The UK climbs the ranks of EY's latest RECAI index as analysts argue renewables are a 'safer-haven' for long-term investors.
The renewable energy sector is expected to 'bounce back quickly' as the long-term drivers for investment remain strong, according to the 55th EY Renewable Energy Country Attractiveness Index (RECAI).
The latest index considers the potential impact of the pandemic, looking at the resiliency of countries in both health and economic terms.
The report highlights how climate change and other environmental, social and governance (ESG) issues are being increasingly recognised as significant factors of a company's future value creation potential.
In the middle of the worst economic crisis in a century, institutional investors are pressing that businesses not only deliver financial performance, but also show they make a positive contribution to society. Consequently, companies are having to amend their corporate strategies to control their emissions, enhance their governance, and improve their climate-related disclosures.
"There was much discussion around ESG earlier this year and this, along with climate change, is still the dominant long-term driver for renewable investment, despite COVID-19," said Ben Warren, EY Global Power & Utilities Corporate Finance Leader and RECAI Chief Editor.
"As a result of the pandemic, pollution levels have fallen dramatically through reduced fossil fuel consumption. A greater focus on a sustainable long-term energy future therefore works in favour of clean energy, in particular wind and solar, together with storage."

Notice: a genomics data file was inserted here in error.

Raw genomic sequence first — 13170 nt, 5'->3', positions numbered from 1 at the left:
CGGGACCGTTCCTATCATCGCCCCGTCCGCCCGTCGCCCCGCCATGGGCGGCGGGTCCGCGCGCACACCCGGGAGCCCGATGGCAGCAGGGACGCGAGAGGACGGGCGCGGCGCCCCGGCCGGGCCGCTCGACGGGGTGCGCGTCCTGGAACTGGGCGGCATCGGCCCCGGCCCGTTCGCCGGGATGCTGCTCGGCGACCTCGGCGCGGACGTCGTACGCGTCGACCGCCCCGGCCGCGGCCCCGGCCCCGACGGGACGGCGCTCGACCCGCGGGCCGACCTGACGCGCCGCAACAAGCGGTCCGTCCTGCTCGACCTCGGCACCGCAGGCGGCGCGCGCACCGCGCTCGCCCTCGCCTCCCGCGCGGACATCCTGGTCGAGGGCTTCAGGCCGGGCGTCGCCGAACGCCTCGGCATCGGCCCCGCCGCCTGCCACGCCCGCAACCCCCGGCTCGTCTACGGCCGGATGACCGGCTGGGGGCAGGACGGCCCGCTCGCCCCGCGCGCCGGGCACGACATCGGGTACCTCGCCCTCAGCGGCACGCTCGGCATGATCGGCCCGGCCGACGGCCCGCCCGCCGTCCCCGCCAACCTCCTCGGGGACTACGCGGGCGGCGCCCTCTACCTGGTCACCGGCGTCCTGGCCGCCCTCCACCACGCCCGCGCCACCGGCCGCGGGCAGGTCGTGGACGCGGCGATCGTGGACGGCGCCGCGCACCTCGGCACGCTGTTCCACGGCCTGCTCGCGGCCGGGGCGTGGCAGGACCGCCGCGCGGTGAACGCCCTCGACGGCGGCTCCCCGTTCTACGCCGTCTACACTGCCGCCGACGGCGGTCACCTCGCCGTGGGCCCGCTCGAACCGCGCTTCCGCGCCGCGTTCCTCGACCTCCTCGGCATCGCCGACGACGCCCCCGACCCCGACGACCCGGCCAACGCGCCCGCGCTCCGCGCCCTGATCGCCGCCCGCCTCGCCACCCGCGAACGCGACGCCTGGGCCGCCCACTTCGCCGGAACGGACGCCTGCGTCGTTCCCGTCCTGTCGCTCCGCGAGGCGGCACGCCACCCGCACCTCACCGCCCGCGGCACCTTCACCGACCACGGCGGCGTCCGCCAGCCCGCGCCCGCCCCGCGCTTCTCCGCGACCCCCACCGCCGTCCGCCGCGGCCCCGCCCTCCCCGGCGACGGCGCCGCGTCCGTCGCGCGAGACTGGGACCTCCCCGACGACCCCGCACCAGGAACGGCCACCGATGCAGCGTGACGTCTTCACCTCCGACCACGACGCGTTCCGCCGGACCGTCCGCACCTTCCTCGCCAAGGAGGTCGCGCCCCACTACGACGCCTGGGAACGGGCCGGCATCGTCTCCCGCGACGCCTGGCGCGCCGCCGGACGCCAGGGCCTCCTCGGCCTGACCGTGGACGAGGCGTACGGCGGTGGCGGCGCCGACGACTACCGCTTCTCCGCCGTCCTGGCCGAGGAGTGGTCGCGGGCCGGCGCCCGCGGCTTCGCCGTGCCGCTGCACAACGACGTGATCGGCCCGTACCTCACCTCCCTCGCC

For the first time since 2016, The US has unseated China from the top position on the index, largely because of "a short-term extension to the Production Tax Credit and long-term growth in offshore wind, with plans to invest US$57b to install up to 30GW by 2030."
China slumped to number two because of a drop in renewable growth as the government looks to wean the market off subsidies towards a more competitive landscape. This coupled with reduced demand as a result of COVID-19, however EY is still optimistic about renewables growth in China.
France has moved up from fourth position to third in the rankings, following awards of 1.4GW for wind and solar developers in its latest auction.
The UK has secured sixth place, after the government's decision to re-include onshore wind and solar projects, encouraging greater and more diverse renewable energy development.
Spain also improved its rankings, gaining four positions to 11th place, despite being impacted greatly by COVID-19. Climate and energy policies are a high priority for the government, and it has set out aggressive but achievable plans to increase wind and solar sectors.
The report examines how large-scale energy storage is critical to decarbonize electricity systems, and the conditions needed to boost investment in utility-scale battery storage.
According to the report, 12.6GWh of battery storage is planned to be installed this year, making 2020 a record year for energy storage growth. And in the longer-term, a 13-fold increase in capacity growth, from around 17GWh currently to 230GWh by 2025, is anticipated.
EY Global Energy, Benoit Laclau argues in the midst of the coronavirus crisis, the energy industry is experiencing a 'defining and transformative' moment.
"Stakeholders are looking to collaborate and invest in companies where climate change and sustainable development is embedded in their strategy. Energy leaders should take action to invest in renewables and related sustainable long-term projects, including energy efficiency, smart power networks and low-carbon transport infrastructure."